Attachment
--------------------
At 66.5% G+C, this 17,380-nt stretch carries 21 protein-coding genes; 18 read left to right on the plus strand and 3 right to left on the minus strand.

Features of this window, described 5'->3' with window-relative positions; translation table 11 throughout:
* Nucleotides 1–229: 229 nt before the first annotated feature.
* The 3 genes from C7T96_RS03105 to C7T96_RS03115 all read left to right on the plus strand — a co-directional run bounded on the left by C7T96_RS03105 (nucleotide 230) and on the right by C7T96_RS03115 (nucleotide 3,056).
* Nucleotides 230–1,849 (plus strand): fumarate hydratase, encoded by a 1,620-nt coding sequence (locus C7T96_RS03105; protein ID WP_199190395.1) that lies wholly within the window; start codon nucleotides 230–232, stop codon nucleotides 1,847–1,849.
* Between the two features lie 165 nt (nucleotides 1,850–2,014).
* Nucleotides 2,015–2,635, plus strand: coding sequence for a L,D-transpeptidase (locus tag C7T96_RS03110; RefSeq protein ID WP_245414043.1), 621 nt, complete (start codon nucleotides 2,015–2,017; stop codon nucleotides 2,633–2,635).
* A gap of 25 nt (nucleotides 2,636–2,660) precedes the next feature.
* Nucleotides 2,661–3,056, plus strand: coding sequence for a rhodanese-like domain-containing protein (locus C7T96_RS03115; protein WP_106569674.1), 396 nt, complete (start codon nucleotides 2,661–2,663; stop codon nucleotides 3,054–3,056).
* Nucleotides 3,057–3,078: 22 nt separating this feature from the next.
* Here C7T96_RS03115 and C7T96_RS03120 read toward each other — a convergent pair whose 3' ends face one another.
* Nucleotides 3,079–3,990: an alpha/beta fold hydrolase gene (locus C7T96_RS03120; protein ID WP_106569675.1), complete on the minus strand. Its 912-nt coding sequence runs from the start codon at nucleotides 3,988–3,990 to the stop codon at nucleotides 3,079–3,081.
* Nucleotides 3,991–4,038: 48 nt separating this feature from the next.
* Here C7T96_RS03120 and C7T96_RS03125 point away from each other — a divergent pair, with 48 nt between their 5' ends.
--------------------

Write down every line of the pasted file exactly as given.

At 66.5% G+C, this 17,380-nt stretch carries 21 protein-coding genes; 18 read left to right on the plus strand and 3 right to left on the minus strand.

Features of this window, described 5'->3' with window-relative positions; translation table 11 throughout:
* Nucleotides 1–229: 229 nt before the first annotated feature.
* The 3 genes from C7T96_RS03105 to C7T96_RS03115 all read left to right on the plus strand — a co-directional run bounded on the left by C7T96_RS03105 (nucleotide 230) and on the right by C7T96_RS03115 (nucleotide 3,056).
* Nucleotides 230–1,849 (plus strand): fumarate hydratase, encoded by a 1,620-nt coding sequence (locus C7T96_RS03105; protein ID WP_199190395.1) that lies wholly within the window; start codon nucleotides 230–232, stop codon nucleotides 1,847–1,849.
* Between the two features lie 165 nt (nucleotides 1,850–2,014).
* Nucleotides 2,015–2,635, plus strand: coding sequence for a L,D-transpeptidase (locus tag C7T96_RS03110; RefSeq protein ID WP_245414043.1), 621 nt, complete (start codon nucleotides 2,015–2,017; stop codon nucleotides 2,633–2,635).
* A gap of 25 nt (nucleotides 2,636–2,660) precedes the next feature.
* Nucleotides 2,661–3,056, plus strand: coding sequence for a rhodanese-like domain-containing protein (locus C7T96_RS03115; protein WP_106569674.1), 396 nt, complete (start codon nucleotides 2,661–2,663; stop codon nucleotides 3,054–3,056).
* Nucleotides 3,057–3,078: 22 nt separating this feature from the next.
* Here C7T96_RS03115 and C7T96_RS03120 read toward each other — a convergent pair whose 3' ends face one another.
* Nucleotides 3,079–3,990: an alpha/beta fold hydrolase gene (locus C7T96_RS03120; protein ID WP_106569675.1), complete on the minus strand. Its 912-nt coding sequence runs from the start codon at nucleotides 3,988–3,990 to the stop codon at nucleotides 3,079–3,081.
* Nucleotides 3,991–4,038: 48 nt separating this feature from the next.
* Here C7T96_RS03120 and C7T96_RS03125 point away from each other — a divergent pair, with 48 nt between their 5' ends.